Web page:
FIGURE 3.

Surface expression of TSLC-1 by HLMC. A, Confocal dual channel immunofluorescence demonstrating the adherence of TSLC-1+ HLMC (red) to α-smooth muscle actin+ ASM cells (green). Note that ASM is negative for TSLC-1. Scale bar, 25 μm. B, Fluorescence was scanned across the cells as indicated by the white line. C, The plot shows the variation in fluorescence intensity along the line. Notably, the cell surface is the most intensely fluorescent. D, Flow cytometric analysis of TSLC-1 expression by HLMC and HMC-1. Staining was performed with the 3E1 anti-TSLC-1 Ab and analyzed by flow cytometry. Representative examples of three experiments performed on each cell type.

FIGURE 3.

Surface expression of TSLC-1 by HLMC. A, Confocal dual channel immunofluorescence demonstrating the adherence of TSLC-1+ HLMC (red) to α-smooth muscle actin+ ASM cells (green). Note that ASM is negative for TSLC-1. Scale bar, 25 μm. B, Fluorescence was scanned across the cells as indicated by the white line. C, The plot shows the variation in fluorescence intensity along the line. Notably, the cell surface is the most intensely fluorescent. D, Flow cytometric analysis of TSLC-1 expression by HLMC and HMC-1. Staining was performed with the 3E1 anti-TSLC-1 Ab and analyzed by flow cytometry. Representative examples of three experiments performed on each cell type.

Close modal

The adhesion-blocking anti-TSLC-1 Ab 9D2 inhibited the adhesion of both HLMC and HMC-1 to human ASM (Fig. 4,A). HLMC was reduced by 22.3 ± 3.0% (p = 0.004, n = 7 experiments using four HLMC donors and seven ASM donors), while HMC-1 adhesion was reduced by 21.5 ± 2.6% (p = 0.0027, n = 4 experiments using four ASM donors). Additional experiments demonstrated that the effects of inhibiting adhesion with EDTA and anti-TSLC-1 were additive, indicating that TSLC-1 contributes to the Ca2+-independent adhesion pathway (Fig. 4,B). TSLC-1 was not expressed by ASM as assessed by both flow cytometry (data not shown) and immunofluorescence (Fig. 3 A), indicating that TSLC-1 expressed by HLMC mediates heterotypic adhesion with an unknown ASM ligand.

FIGURE 4.

Attenuation of HLMC-ASM adhesion by an anti-TSLC-1 Ab. A, Attenuation of HLMC (n = 7) and HMC-1 (n = 4) adhesion to ASM by the 9D2 adhesion-blocking anti-TSLC-1 Ab. B, Attenuation of HMC-1 adhesion to ASM in the presence of EDTA and in the presence of EDTA plus anti-TSLC-1 blocking Ab (n = 3).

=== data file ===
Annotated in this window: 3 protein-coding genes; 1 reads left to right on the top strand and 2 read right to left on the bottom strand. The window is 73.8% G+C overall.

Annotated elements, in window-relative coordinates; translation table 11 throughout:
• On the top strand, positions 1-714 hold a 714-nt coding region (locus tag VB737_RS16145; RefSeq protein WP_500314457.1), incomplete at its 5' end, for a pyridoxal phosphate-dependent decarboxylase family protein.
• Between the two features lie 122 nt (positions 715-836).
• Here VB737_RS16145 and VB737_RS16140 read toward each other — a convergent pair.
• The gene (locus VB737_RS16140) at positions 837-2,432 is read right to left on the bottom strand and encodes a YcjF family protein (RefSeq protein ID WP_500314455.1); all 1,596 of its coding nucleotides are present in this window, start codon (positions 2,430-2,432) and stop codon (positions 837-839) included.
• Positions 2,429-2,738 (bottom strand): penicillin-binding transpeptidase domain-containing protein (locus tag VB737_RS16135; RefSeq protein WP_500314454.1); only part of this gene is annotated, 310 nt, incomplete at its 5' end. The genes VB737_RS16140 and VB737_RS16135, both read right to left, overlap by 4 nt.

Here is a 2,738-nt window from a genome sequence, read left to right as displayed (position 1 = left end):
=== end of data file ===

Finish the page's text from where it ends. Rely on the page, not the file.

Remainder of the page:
FIGURE 4.

Attenuation of HLMC-ASM adhesion by an anti-TSLC-1 Ab. A, Attenuation of HLMC (n = 7) and HMC-1 (n = 4) adhesion to ASM by the 9D2 adhesion-blocking anti-TSLC-1 Ab. B, Attenuation of HMC-1 adhesion to ASM in the presence of EDTA and in the presence of EDTA plus anti-TSLC-1 blocking Ab (n = 3).

Close modal

In mice, the adhesion of mast cells to fibroblasts mediated by TSLC-1 is dependent on an interaction between membrane-bound SCF and CD117 (18). However, function-blocking Abs to CD117 or SCF did not alter baseline adhesion or the response to TSLC-1 blockade (data not shown).

This is the first study to demonstrate that both HLMC and the human mast cell line HMC-1 adhere to cultured human ASM cells. The degree of adhesion demonstrated under basal conditions, ∼45% of mast cells, was high compared with that reported for T cells and eosinophils (19, 20), and similar to that described previously for HLMC adhesion to human bronchial epithelium (7) and human skin mast cell adhesion to human skin fibroblasts (21).

ASM expresses several molecules with potential adhesive capability including Ig superfamily members (VCAM-1, ICAM-1) and membrane-bound SCF (19, 20, 22), with complimentary ligands expressed on HLMC and HMC-1 (CD11a/CD18, α4β1, CD117) (7). However, these molecules are also expressed by human bronchial epithelium and fibroblasts but do not mediate human mast cell adhesion to these cells (7, 21). We previously have undertaken an extensive investigation into the adhesion of HLMC to airway epithelial cells (7). Numerous potential adhesive interactions were examined, including integrins expressed by HLMC, but none were involved in the adhesion mechanism. This HLMC-epithelial adhesion pathway did not depend at all on Ca2+, but was inhibited in part by the glycosidases β-galactosidase and endo-αN-acetylgalactosaminidase, suggesting the involvement of O-linked galactose residues. Trautmann et al. (21) described the adhesion of HMC-1 cells and human skin mast cells to human fibroblasts. Again, high baseline adhesion was observed, in the order of 95% for HMC-1 cells and 60% for skin mast cells, but a detailed extensive investigation of potential adhesion pathways failed to define a mechanism. Adhesion was not mediated by a number of known adhesion receptors or sugars, and was only partially sensitive to calcium depletion (21). With respect to our current study, adhesion to ASM was not inhibited by β-galactosidase, or by adhesion-blocking mAb to integrins, VCAM-1, or ICAM-1. However, the ability of Mn2+ to enhance HLMC adhesion to ASM suggests that integrin pathways might be activated under certain conditions. Because adhesion was partially Ca2+ dependent, it most closely resembles skin mast cell adhesion to cutaneous fibroblasts, although adhesion to epithelium could involve common elements. Taken together, these three studies provide firm evidence that the bulk of human mast cell adhesion to airway epithelium, ASM, and skin fibroblasts involves novel pathways that remain to be defined.